Terry Sanford has been gone almost 20 years now, dying at the age of 80 in 1998. He would have turned 100 last Sunday. And yet he’s with us still. With us in two, maybe three, generations of North Carolina leaders who either learned their politics and honed their progressive beliefs at his knee, or from people who learned from the people who learned from “Terry.” Yes, it was always “Terry” to those around him, “Terry” as if he were still the barefoot kid from Laurinburg who swam in the cold, dark waters of the Lumber River.
“Terry” to the fellows in his World War II combat paratrooper unit, who called him that – at his insistence – when they had a reunion while he was in the governor’s office in the early 1960s. “Terry” to the boys who’d shared with him what he would always call one of his formative experiences, scouting. (He’d made Eagle.) “Terry” later on, to a young president named Kennedy who it was said wanted Sanford on the Democratic ticket for vice president in the re-election campaign of 1964, “Terry” to his closest friends in the administration at Duke University, where he served as president, and “Terry” to those who served with him in the U.S. Senate during his six years there.
Funerals, no matter how prominent the person they honor, tend to fade from memory, and yet the day in Duke chapel that Terry Sanford was honored after he lost a struggle with cancer remains unforgettable. One after another, old friends spoke, weaving in stories of his youth, his military service and his political career that left all listeners amazed. Simply amazed. For Sanford had lived a life of such accomplishment that it was almost hard to believe.
He seemed to come out of nowhere when as a young lawyer from Fayetteville he won the governor’s office in 1960. He had a disarming sort of charm, an easy manner, a broad smile, an ability to speak the language of the farmer and the factory worker and the teacher. His mother was in fact a teacher and saw that her boy was raised with strong values and a healthy respect for schooling. The raising stuck as he became a force for public education, even when a raise in taxes, including a food tax, were required in his mind to get the job done.
He created the Governor’s School and the community college system. And the School of the Arts. The University of North Carolina prospered with Sanford working in tandem with the young UNC president William Friday. But the public schools, that’s where his heart was.
He was proudly progressive and dared to endorse Kennedy for president in 1960. Imagine a North Carolina candidate endorsing an unabashedly liberal Democratic candidate today. But Sanford did, and never apologized for it, and came up with an anti-poverty program that was a model for others and defied critics who didn’t like his call for an end to racial discrimination and his fearlessness in standing up for minority rights.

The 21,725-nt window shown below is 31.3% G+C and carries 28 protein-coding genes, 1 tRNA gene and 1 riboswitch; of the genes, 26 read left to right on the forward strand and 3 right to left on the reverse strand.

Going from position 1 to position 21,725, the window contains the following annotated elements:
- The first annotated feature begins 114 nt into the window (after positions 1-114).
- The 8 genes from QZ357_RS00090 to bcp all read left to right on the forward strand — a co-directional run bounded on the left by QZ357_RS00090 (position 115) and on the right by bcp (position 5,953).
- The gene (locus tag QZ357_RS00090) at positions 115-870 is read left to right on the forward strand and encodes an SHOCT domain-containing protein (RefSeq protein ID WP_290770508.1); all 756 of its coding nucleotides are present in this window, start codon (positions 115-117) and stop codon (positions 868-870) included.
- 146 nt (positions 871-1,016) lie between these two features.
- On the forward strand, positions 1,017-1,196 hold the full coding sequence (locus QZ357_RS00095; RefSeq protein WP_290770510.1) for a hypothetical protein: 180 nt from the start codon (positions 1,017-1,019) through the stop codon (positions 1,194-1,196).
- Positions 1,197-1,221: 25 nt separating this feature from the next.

Everything he did in public life, and while at Duke from 1969 to 1985, laid cornerstones. His brave stances on civil rights helped North Carolina gain a reputation as a progressive outpost in a regressive South, and at Duke the academic establishment came to respect his keen intellect and his ability to raise the school’s profile (and increase the endowment). He had a mischievous side: while Duke president he hosted an annual “varmint” dinner featuring raccoon, possum and, once, muskrat. No less than The New York Times attended – but only because a reporter happened to be a friend of a friend.
He was respected, but not a perfect fit, perhaps, in the U.S. Senate, where his executive skills couldn’t be put to best use because he was one of 100. Sanford had always been a “big idea” guy.
He was always able to talk with anyone about anything, and remained a master storyteller. But he never lost the yen for politics, having encouraged generations of young Democrats from Jim Hunt through John Edwards.
With us still. Yes, he is. If you went to a public school, you are in some way in debt to Terry Sanford, as you are if you went to Duke or go to Duke, or if you’re one of those thousands of alums of his Governor’s School for gifted young students or you took courses in the community college system that has made higher education possible for tens of thousands of North Carolinians who might not have had access to it otherwise. With us still. Always.
Deputy editorial page editor Jim Jenkins can be reached at 919-829-4513 or at firstname.lastname@example.org